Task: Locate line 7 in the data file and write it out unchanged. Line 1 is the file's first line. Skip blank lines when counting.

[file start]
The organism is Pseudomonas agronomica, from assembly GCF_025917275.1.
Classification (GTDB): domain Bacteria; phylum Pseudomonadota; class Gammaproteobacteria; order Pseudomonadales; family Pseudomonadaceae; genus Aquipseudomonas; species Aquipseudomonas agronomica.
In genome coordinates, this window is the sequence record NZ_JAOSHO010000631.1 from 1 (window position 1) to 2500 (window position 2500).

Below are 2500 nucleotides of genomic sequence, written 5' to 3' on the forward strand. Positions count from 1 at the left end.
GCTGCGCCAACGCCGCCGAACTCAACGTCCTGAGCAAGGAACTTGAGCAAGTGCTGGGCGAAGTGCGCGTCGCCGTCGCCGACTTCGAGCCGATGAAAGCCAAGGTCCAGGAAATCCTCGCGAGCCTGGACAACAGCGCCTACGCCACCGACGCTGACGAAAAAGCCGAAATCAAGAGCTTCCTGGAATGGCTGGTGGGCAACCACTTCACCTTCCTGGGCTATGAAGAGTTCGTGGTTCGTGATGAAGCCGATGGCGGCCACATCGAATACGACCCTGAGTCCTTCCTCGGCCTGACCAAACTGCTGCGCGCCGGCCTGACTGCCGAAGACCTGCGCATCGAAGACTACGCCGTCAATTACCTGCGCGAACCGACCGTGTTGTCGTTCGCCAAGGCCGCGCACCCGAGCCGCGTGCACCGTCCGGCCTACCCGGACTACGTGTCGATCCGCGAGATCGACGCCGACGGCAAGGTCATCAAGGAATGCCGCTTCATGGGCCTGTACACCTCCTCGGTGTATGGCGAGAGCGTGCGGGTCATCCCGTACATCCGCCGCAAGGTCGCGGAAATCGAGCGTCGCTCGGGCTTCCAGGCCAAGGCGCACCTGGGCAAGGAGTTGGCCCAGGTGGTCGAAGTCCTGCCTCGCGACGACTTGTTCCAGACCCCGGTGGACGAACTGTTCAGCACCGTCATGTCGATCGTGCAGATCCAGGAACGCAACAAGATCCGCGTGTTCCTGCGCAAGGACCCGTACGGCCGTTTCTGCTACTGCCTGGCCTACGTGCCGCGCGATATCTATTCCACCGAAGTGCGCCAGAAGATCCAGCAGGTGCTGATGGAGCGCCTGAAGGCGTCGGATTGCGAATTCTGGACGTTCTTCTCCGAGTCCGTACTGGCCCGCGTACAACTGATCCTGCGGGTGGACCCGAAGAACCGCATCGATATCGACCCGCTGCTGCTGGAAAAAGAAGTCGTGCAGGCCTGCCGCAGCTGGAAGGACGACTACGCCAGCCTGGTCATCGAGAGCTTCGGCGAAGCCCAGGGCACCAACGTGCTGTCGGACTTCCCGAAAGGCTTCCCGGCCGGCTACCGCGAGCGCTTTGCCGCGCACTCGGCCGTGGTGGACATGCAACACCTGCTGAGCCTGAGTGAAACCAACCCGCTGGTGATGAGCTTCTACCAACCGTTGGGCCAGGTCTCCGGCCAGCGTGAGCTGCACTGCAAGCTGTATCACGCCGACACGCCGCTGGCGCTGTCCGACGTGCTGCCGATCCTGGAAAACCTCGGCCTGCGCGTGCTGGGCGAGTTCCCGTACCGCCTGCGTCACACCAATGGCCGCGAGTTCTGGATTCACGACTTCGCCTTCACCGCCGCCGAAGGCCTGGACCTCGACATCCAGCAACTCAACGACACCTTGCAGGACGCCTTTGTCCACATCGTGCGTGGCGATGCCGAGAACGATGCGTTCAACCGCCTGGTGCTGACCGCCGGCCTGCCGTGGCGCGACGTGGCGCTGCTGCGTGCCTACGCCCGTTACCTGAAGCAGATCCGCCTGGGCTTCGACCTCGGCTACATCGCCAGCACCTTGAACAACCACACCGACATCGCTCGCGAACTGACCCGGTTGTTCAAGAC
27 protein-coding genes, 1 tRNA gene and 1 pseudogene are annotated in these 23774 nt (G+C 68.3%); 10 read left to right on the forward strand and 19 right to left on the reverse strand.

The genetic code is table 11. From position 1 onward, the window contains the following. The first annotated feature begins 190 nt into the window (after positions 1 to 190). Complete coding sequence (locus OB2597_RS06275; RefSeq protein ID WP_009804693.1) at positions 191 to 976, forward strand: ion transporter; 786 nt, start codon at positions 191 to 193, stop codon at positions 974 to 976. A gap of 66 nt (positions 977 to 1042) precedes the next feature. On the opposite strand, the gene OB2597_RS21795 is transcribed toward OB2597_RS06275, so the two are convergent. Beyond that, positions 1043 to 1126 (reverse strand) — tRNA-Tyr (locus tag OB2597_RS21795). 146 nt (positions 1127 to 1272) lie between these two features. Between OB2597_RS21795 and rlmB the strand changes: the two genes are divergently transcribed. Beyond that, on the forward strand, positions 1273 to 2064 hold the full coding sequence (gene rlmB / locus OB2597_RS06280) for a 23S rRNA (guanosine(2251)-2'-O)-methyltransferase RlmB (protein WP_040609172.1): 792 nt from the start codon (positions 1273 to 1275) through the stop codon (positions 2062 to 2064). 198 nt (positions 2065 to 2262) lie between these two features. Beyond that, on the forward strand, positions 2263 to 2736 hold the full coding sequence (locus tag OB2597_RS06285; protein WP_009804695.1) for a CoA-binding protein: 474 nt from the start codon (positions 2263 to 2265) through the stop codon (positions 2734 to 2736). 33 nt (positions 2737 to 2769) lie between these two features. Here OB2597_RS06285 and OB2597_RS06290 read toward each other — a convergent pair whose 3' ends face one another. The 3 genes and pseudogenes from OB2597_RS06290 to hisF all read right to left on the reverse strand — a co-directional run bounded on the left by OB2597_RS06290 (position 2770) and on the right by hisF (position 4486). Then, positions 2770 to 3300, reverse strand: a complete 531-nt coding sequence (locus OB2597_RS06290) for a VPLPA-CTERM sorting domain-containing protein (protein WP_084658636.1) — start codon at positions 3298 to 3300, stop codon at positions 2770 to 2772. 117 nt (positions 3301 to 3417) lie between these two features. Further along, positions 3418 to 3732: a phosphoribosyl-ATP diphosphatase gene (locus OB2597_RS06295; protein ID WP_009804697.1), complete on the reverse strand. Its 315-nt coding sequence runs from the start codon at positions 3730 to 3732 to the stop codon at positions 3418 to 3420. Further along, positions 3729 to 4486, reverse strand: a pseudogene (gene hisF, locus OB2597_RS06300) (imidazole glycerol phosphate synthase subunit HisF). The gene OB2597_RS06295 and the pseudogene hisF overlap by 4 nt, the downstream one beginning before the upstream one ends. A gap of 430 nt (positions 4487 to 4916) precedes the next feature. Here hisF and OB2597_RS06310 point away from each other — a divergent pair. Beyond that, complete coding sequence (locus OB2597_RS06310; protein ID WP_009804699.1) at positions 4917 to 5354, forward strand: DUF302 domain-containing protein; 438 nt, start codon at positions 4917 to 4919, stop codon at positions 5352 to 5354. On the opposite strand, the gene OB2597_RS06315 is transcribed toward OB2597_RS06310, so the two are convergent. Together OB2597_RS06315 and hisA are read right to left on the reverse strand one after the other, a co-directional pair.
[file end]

The genetic code is table 11. From position 1 onward, the window contains the following. The first annotated feature begins 190 nt into the window (after positions 1 to 190). Complete coding sequence (locus OB2597_RS06275; RefSeq protein ID WP_009804693.1) at positions 191 to 976, forward strand: ion transporter; 786 nt, start codon at positions 191 to 193, stop codon at positions 974 to 976. A gap of 66 nt (positions 977 to 1042) precedes the next feature. On the opposite strand, the gene OB2597_RS21795 is transcribed toward OB2597_RS06275, so the two are convergent. Beyond that, positions 1043 to 1126 (reverse strand) — tRNA-Tyr (locus tag OB2597_RS21795). 146 nt (positions 1127 to 1272) lie between these two features. Between OB2597_RS21795 and rlmB the strand changes: the two genes are divergently transcribed. Beyond that, on the forward strand, positions 1273 to 2064 hold the full coding sequence (gene rlmB / locus OB2597_RS06280) for a 23S rRNA (guanosine(2251)-2'-O)-methyltransferase RlmB (protein WP_040609172.1): 792 nt from the start codon (positions 1273 to 1275) through the stop codon (positions 2062 to 2064). 198 nt (positions 2065 to 2262) lie between these two features. Beyond that, on the forward strand, positions 2263 to 2736 hold the full coding sequence (locus tag OB2597_RS06285; protein WP_009804695.1) for a CoA-binding protein: 474 nt from the start codon (positions 2263 to 2265) through the stop codon (positions 2734 to 2736). 33 nt (positions 2737 to 2769) lie between these two features. Here OB2597_RS06285 and OB2597_RS06290 read toward each other — a convergent pair whose 3' ends face one another. The 3 genes and pseudogenes from OB2597_RS06290 to hisF all read right to left on the reverse strand — a co-directional run bounded on the left by OB2597_RS06290 (position 2770) and on the right by hisF (position 4486). Then, positions 2770 to 3300, reverse strand: a complete 531-nt coding sequence (locus OB2597_RS06290) for a VPLPA-CTERM sorting domain-containing protein (protein WP_084658636.1) — start codon at positions 3298 to 3300, stop codon at positions 2770 to 2772. 117 nt (positions 3301 to 3417) lie between these two features. Further along, positions 3418 to 3732: a phosphoribosyl-ATP diphosphatase gene (locus OB2597_RS06295; protein ID WP_009804697.1), complete on the reverse strand. Its 315-nt coding sequence runs from the start codon at positions 3730 to 3732 to the stop codon at positions 3418 to 3420. Further along, positions 3729 to 4486, reverse strand: a pseudogene (gene hisF, locus OB2597_RS06300) (imidazole glycerol phosphate synthase subunit HisF). The gene OB2597_RS06295 and the pseudogene hisF overlap by 4 nt, the downstream one beginning before the upstream one ends. A gap of 430 nt (positions 4487 to 4916) precedes the next feature. Here hisF and OB2597_RS06310 point away from each other — a divergent pair. Beyond that, complete coding sequence (locus OB2597_RS06310; protein ID WP_009804699.1) at positions 4917 to 5354, forward strand: DUF302 domain-containing protein; 438 nt, start codon at positions 4917 to 4919, stop codon at positions 5352 to 5354. On the opposite strand, the gene OB2597_RS06315 is transcribed toward OB2597_RS06310, so the two are convergent. Together OB2597_RS06315 and hisA are read right to left on the reverse strand one after the other, a co-directional pair.